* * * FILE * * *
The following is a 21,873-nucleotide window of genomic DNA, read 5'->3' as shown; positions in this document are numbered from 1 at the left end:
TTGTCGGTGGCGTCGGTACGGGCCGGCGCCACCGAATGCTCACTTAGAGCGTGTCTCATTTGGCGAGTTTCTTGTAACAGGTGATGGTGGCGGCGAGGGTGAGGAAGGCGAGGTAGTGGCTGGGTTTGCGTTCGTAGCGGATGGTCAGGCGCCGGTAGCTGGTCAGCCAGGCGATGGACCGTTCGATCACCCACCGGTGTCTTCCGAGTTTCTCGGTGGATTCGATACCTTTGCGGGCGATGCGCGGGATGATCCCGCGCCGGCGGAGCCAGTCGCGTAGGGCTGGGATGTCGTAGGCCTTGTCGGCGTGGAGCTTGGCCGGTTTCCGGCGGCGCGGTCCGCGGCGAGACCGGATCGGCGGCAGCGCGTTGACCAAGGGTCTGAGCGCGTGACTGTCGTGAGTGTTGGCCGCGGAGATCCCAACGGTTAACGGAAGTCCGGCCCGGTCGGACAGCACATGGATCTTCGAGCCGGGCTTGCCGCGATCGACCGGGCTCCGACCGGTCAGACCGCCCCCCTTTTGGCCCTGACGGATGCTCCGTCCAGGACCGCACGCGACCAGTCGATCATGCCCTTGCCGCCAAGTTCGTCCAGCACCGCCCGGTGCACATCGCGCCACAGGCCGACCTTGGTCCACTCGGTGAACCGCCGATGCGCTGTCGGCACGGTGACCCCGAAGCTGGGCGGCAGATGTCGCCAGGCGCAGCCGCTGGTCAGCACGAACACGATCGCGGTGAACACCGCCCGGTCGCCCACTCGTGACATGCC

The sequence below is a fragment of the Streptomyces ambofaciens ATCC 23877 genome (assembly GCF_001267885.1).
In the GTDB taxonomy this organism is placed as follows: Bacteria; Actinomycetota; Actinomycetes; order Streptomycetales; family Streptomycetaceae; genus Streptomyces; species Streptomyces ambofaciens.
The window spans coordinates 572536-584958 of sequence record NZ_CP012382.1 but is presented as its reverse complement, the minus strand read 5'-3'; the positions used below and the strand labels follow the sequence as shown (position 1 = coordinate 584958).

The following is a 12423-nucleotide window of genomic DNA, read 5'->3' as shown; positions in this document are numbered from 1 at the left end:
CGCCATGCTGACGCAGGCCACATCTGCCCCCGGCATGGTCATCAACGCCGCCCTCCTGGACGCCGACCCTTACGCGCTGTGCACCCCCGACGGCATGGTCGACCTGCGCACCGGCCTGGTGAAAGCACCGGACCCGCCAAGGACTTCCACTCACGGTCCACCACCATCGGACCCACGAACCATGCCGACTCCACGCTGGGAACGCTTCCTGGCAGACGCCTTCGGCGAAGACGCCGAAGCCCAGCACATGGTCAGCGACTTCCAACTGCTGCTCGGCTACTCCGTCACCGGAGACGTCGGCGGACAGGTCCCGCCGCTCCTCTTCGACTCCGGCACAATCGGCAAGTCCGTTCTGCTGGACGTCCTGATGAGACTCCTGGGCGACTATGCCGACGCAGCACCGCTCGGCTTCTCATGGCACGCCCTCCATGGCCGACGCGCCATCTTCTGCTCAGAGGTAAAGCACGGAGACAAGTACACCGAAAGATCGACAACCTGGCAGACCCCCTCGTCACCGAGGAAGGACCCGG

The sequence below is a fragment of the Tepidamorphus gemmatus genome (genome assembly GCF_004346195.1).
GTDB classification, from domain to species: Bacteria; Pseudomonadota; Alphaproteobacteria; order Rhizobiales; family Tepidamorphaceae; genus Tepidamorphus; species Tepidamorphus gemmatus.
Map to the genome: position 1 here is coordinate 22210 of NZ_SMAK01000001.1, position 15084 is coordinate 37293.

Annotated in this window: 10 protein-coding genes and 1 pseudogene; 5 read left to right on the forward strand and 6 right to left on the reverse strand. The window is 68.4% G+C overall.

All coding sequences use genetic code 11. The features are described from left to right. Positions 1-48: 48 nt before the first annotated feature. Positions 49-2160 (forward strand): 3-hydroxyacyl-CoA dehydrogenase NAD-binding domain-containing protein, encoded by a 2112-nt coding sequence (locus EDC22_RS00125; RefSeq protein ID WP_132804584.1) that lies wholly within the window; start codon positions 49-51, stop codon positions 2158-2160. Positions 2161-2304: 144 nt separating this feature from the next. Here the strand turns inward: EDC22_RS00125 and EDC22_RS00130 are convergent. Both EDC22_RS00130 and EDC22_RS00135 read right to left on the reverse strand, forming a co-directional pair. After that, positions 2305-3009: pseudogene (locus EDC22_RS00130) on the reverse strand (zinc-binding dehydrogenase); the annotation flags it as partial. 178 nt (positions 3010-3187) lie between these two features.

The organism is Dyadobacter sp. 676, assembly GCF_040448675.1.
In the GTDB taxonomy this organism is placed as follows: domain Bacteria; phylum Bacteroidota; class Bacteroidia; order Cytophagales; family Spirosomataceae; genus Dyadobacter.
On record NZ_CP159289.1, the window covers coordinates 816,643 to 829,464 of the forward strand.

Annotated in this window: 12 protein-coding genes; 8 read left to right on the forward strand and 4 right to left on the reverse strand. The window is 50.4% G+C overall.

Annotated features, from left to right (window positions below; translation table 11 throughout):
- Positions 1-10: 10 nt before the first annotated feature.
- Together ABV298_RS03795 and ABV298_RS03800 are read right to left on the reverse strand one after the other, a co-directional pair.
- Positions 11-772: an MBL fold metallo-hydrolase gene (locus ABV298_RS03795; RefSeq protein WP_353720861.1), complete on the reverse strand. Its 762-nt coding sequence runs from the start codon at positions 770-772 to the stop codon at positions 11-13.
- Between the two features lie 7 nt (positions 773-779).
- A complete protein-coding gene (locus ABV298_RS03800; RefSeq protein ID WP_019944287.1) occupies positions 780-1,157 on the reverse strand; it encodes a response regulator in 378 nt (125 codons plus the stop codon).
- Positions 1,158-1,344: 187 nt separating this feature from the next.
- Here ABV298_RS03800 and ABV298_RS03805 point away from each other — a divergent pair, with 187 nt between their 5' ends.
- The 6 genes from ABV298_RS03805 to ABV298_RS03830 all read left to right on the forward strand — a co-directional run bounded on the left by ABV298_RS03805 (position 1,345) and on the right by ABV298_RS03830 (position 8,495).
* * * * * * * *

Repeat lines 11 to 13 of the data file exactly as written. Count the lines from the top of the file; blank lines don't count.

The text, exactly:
Annotated in this window: 10 protein-coding genes and 1 pseudogene; 5 read left to right on the forward strand and 6 right to left on the reverse strand. The window is 68.4% G+C overall.

All coding sequences use genetic code 11. The features are described from left to right. Positions 1-48: 48 nt before the first annotated feature. Positions 49-2160 (forward strand): 3-hydroxyacyl-CoA dehydrogenase NAD-binding domain-containing protein, encoded by a 2112-nt coding sequence (locus EDC22_RS00125; RefSeq protein ID WP_132804584.1) that lies wholly within the window; start codon positions 49-51, stop codon positions 2158-2160. Positions 2161-2304: 144 nt separating this feature from the next. Here the strand turns inward: EDC22_RS00125 and EDC22_RS00130 are convergent. Both EDC22_RS00130 and EDC22_RS00135 read right to left on the reverse strand, forming a co-directional pair. After that, positions 2305-3009: pseudogene (locus EDC22_RS00130) on the reverse strand (zinc-binding dehydrogenase); the annotation flags it as partial. 178 nt (positions 3010-3187) lie between these two features.

The organism is Dyadobacter sp. 676, assembly GCF_040448675.1.